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  • Print publication year: 2020
  • Online publication date: July 2020

Chapter 12 - New Families and New Kingdoms

from Part II - A Sense of Dynasty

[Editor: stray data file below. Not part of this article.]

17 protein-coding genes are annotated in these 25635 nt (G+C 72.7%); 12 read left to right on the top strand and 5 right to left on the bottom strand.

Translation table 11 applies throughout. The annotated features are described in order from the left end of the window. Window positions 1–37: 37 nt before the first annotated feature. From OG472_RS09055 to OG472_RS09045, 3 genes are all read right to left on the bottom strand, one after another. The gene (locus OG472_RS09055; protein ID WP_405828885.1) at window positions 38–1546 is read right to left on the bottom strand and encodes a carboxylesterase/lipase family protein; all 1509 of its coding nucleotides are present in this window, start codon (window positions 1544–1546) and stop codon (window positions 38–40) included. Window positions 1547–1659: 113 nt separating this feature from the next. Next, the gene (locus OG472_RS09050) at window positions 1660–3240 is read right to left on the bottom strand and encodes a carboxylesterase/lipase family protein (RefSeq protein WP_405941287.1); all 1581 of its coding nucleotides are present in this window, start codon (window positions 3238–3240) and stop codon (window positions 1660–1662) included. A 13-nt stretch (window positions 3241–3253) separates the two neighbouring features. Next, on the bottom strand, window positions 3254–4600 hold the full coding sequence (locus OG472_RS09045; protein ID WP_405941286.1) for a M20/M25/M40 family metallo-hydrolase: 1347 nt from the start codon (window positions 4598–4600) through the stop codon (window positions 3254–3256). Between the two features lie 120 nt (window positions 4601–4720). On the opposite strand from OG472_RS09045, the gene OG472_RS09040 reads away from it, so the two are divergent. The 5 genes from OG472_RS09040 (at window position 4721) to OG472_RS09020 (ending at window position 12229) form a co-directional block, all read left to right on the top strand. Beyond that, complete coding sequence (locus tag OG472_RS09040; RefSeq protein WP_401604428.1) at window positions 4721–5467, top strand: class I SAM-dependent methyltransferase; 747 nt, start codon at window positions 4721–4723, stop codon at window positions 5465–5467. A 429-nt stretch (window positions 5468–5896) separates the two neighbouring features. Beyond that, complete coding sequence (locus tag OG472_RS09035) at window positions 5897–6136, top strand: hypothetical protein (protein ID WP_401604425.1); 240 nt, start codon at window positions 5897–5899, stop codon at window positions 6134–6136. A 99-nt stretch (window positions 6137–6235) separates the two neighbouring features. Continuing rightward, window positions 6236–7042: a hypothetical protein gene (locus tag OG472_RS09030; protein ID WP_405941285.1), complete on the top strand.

This chapter looks at “new men” who created ruling dynasties, beginning with the foundation legends of the Piasts of Poland and Premyslids of Bohemia and moving on to Adam of Dryburgh ’s portrayal of the roots of the major dynasties of his own day. Dynasties that came to power through usurpation, such as the Carolingians and Capetians, sought to stress or fabricate biological links with the previous dynasty, just as the marriage of Henry I of England and his queen Edith/Matilda could be seen as uniting the blood of the Wessex and Norman kings. New dynasties often meant exclusion of members of old dynasties, and two notable examples of such excluded dynasts, Charles of Lorraine and Edgar Atheling, are discussed. The most remarkable new dynasties were those that founded new kingdoms, such as the Norman kingdom of Sicily.